Conference Discusses Reforms
The 67th Annual Conference was held in London over Easter. Among the items discussed was the Party’s attitude to reforms. Comrade D’Arcy (Camden) said that all reforms had to be paid for out of profits. Those who argued that the workers should struggle for reforms as well as for higher wages implied that what the workers had failed to get through the front door (wage bargaining on the industrial front) they could get through the back door (reforms on the political front). But capitalists did not bring in reforms under political pressure from the working class; they introduced them only when the reforms the workers wanted coincided with capitalist interests. In other cases, they stated that the economic situation did not allow them to introduce the reform and were able to persuade workers to accept this since the workers were themselves capitalist-minded.
Comrade Zucconi (Lewisham) stated that the mark of a genuine Socialist movement was that it did not advocate reforms. The Labour Party and the ILP had at one time professed Socialism as an aim, but were swamped by non-socialists because they concentrated on advocating reforms. There was a real difference between the struggle for reforms and the struggle for higher wages. The wages struggle, as Marx had pointed out, was one the workers had to take part in if they were ever to be fit to conduct the political struggle for Socialism. It was an industrial, not a political, struggle. Reformist action, on the other hand, was necessarily political and involved trying to gain political power in order to introduce reforms. As such it conflicted with the struggle to win political power for Socialism.
Comrade Hardy (Camden) said the Party had never been opposed to reforms as such; we were neither for nor against them. Measures which reduced the workers cost of living, as most reforms aimed to do, did not benefit the working class because their effect was to reduce wages, as Engels had pointed out when he described them as “so-called social reforms”. Such measures also tended to divide the working class, as happened over Rent Control when politicians were able to exploit the feelings of jealousy against controlled tenants amongst workers in uncontrolled houses.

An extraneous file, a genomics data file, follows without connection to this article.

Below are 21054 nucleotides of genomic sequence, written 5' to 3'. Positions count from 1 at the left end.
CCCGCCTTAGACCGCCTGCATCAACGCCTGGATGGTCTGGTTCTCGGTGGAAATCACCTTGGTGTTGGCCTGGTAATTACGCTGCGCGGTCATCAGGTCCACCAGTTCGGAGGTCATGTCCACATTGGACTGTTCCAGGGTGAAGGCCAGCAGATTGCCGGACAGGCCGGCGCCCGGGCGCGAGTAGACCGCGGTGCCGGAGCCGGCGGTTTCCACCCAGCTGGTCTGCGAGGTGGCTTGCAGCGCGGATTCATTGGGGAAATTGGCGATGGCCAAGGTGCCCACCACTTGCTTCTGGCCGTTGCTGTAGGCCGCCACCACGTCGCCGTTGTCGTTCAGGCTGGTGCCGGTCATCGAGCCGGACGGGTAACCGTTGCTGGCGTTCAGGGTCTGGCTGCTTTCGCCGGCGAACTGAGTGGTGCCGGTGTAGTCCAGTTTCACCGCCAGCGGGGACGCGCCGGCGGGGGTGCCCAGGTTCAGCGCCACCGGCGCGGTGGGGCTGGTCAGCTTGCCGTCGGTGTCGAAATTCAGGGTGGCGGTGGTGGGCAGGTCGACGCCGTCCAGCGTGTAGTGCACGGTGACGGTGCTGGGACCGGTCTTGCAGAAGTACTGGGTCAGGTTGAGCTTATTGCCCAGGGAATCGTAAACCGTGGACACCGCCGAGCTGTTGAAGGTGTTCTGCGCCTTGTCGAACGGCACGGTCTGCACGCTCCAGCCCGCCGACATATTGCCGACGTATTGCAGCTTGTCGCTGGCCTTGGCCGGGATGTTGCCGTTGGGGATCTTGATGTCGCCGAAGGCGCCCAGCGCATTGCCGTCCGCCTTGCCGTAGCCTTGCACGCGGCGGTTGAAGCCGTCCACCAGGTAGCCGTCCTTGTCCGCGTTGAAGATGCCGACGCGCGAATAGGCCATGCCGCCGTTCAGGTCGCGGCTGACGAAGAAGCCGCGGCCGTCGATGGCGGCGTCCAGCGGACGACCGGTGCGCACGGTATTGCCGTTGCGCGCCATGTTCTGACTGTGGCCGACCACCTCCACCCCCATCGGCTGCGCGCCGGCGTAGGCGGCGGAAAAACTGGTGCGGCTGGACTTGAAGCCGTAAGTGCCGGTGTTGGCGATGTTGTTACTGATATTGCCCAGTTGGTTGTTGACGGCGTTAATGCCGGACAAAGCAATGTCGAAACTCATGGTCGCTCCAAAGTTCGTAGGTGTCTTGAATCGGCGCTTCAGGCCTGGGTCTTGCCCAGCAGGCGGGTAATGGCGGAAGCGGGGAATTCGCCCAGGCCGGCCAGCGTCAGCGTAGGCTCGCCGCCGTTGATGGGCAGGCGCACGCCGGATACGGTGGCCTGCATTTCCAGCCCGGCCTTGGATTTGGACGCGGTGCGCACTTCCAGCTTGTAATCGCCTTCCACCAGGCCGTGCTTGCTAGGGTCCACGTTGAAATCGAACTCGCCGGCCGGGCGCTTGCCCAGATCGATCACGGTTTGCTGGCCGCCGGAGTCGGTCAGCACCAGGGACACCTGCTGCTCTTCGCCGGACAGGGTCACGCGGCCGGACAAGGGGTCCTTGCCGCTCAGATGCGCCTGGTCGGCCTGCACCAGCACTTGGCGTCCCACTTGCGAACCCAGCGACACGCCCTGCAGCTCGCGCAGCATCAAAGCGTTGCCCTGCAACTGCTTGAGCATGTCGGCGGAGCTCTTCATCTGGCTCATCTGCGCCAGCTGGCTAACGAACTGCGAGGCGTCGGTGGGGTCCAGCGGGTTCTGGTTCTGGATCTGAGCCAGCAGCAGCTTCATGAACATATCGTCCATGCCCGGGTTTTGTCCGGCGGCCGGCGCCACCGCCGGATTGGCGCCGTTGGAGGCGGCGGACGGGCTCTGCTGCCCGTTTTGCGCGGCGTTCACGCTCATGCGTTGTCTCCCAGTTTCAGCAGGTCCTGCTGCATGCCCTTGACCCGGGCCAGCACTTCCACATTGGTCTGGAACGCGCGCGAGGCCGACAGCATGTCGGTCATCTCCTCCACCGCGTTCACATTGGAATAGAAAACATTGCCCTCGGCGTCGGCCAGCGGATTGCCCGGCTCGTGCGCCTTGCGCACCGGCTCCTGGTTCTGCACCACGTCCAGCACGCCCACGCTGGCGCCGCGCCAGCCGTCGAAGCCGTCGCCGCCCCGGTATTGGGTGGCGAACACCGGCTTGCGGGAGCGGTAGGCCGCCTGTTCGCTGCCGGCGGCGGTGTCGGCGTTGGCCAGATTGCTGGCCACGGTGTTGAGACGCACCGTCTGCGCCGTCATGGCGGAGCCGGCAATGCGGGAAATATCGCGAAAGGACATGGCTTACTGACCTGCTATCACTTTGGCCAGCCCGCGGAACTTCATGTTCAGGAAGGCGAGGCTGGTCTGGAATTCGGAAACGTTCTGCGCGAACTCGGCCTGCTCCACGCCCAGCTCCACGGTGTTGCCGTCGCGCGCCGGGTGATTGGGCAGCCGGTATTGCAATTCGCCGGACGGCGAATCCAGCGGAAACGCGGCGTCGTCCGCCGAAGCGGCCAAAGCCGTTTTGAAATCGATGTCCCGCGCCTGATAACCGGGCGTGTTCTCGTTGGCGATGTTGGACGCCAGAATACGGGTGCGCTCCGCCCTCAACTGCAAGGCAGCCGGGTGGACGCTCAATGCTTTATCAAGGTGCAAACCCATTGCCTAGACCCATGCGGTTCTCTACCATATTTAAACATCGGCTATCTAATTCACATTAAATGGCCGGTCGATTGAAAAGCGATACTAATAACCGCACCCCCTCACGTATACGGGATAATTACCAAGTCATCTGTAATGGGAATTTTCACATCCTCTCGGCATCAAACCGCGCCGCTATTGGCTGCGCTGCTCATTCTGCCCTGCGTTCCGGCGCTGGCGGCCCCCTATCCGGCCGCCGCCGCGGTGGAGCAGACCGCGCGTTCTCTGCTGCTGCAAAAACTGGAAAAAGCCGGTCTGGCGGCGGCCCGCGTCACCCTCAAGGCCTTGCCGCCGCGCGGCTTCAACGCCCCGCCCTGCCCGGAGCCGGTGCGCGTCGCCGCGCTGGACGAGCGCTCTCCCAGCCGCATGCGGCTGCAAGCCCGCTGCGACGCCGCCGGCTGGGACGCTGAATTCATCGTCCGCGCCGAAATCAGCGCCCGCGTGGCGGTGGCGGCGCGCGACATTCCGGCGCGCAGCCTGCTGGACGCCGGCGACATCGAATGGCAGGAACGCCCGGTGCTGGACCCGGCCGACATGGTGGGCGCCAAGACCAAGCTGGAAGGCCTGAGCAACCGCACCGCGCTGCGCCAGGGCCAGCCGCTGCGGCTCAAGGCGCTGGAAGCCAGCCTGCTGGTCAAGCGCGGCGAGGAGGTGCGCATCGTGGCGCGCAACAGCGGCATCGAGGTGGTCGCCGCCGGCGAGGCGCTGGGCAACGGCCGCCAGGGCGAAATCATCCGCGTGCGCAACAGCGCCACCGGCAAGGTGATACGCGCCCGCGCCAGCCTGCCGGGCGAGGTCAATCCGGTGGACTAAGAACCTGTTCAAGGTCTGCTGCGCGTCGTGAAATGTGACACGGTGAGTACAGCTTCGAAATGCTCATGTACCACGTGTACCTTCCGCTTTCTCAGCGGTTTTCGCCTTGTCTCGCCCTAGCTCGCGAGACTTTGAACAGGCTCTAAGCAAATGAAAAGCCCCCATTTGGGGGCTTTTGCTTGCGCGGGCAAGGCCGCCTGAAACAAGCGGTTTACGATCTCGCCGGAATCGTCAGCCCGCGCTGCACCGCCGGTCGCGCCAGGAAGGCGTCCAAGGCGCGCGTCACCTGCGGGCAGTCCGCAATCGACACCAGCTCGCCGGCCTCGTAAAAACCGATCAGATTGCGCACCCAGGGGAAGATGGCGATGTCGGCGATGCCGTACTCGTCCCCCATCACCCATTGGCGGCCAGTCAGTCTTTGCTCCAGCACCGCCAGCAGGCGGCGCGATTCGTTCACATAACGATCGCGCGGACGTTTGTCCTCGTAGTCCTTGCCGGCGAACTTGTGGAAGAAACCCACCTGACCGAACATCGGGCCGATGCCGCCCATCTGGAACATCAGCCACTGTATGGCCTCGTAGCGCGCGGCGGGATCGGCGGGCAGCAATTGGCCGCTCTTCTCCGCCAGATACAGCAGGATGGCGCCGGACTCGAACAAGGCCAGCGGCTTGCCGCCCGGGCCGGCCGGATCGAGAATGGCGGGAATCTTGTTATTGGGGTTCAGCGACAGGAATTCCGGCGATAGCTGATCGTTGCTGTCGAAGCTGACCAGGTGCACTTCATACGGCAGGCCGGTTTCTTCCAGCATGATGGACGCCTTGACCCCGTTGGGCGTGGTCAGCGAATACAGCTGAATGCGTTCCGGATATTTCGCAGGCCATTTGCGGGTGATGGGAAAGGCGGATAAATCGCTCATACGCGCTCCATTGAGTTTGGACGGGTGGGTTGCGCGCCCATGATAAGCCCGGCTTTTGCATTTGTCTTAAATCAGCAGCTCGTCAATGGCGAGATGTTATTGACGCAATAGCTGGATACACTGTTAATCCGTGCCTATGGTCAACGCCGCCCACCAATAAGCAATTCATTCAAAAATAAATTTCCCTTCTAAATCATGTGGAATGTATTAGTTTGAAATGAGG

Comrade Steele (Birmingham) said that the Party’s view was not that a Socialist party should not say it supported reforms, but that it should not seek support on the basis of reforms. The German Social Democratic Party had Socialism as an aim, but it went reformist because it admitted reformists to membership rather than because it supported reforms. The traditional industrial/political distinction was breaking down with the emergence of new kinds of working class pressure groups like tenants’ associations and with trade union actions more and more harming other sections of the working class. An increase in the rent was just as much a cut in living standards as a wage cut, and it was inconsistent to say that the only kind of non-socialist working class action Socialists should support was wage-bargaining. In any event, the most we can now do about reforms is to analyse them and show what their overall effect, favourable or unfavourable, might be on the working class.
Comrade Rab (Fraternal Delegate from the World Socialist Party of the United States) said that with the growing role of the State in the economy the unions had increasingly to negotiate with the State. But such negotiations over industrial matters were political only in form; in essence they were still part of the class struggle.
The Conference carried Resolutions re-affirming previous policy statements on reforms (that the Socialist Party of Great Britain does not advocate reforms, but is not opposed to reforms as such and supports the industrial struggle).